“See, it’s very simple. All you have to do is to save the functions you want into the database. Oh, I err… left it on the wrong setting.”Furious masturbation mode activated. This what happens when you start a computer in public and the most frequently used setting- porn- keeps playing from where it left off. “Oh my! I have NO idea how that mode got programmed on there!!!”
But wait… there is more.
It looks like it knows where it wants to go – so you might want to clear your history there buddy because it looks like it’s working just fine. No doubt this item will be an instant sell-out. Though it might be advisable to practice on a hotdog first.
But wait.. plot twist! This is not actually a robotic arm. This clip is from a French comedy show, Studio Bagel.
Though the lie was funnier of course there have recently been huge advances in robotics which are designed to help people with disabilities to move like an able-bodied person.
A father who lost his arm in an accident six years ago has been given a new lease of life by a hi-tech bionic hand which is so precise he can type again.
Nigel Ackland, 53, has been fitted with the Terminator-like carbon fibre mechanical hand which he can control with movements in his upper arm. The new bebionic3 myoelectric hand, which is also made from aluminium and alloy knuckles, moves like a real human limb by responding to Nigel’s muscle twitches. Incredibly, the robotic arm is so sensitive it means the father-of-one can touch type on a computer keyboard, peel vegetables, and even dress himself for the first time in six years.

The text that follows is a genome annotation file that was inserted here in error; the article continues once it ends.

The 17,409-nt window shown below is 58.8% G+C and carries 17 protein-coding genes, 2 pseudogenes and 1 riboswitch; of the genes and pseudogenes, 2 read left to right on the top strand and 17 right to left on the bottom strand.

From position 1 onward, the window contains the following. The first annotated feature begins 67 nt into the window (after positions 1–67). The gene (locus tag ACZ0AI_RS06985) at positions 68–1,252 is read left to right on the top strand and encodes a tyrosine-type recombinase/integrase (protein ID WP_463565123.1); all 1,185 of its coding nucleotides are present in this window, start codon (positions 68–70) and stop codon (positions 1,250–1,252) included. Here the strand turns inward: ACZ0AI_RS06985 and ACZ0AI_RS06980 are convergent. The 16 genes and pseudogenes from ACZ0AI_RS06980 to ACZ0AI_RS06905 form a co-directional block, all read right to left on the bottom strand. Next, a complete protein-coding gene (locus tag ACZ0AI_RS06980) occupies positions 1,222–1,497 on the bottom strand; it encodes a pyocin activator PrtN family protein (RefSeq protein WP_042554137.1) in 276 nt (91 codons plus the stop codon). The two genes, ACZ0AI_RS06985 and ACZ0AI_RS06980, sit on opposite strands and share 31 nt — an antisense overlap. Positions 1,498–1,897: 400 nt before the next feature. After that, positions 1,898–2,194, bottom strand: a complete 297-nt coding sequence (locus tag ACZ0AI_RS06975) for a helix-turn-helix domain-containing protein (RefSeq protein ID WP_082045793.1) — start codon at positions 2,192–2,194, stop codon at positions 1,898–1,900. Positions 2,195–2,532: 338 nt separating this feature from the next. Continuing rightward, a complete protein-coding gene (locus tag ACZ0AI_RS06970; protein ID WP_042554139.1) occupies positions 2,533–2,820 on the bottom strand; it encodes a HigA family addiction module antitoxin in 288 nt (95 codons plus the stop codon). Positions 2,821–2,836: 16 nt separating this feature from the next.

Another example is the work of Cyberdyne Corporation in Japan has created an upgrade to the existing physical capabilities of the human body.
HAL, which weighs 23kg, is comprised of robotic ‘limbs’, and a backpack containing the suit’s battery and computer system. It is strapped to the body and controlled by thought. When a person attempts to move, nerve signals are sent from the brain to the muscles, and very weak traces of these signals can be detected on the surface of the skin. The HAL suit identifies these signals using a sensor attached the skin of the wearer, and a signal is sent to the suit’s power unit telling the suit to move in unison with the wearer’s own limbs.
People with physical disabilities, such as stroke-induced paralysis or spinal cord injuries, can hire the suit at a cost of Y220,000 (£1,370) per month, and Cyberdyne Corporation believes the technology can have a variety of applications, including in physical training and rehabilitation, adding extra “muscle” to heavy labour jobs, and even in rescue and recovery operations.
HAL can help the wearer to carry out a variety of every day tasks, including standing up from a chair, walking, climbing up and down stairs, and lifting heavy objects. The suit can operate for almost five hours before it needs recharging, and Cyberdyne Corporation says that it does not feel heavy to wear, because the robotic exoskeleton supports its own weight.
Researchers at the corporation said HAL had been designed for use both indoors and outdoors. Professor Yoshiyuki Sankai, the company’s founder and chief executive, originally created the suit for climbing mountains.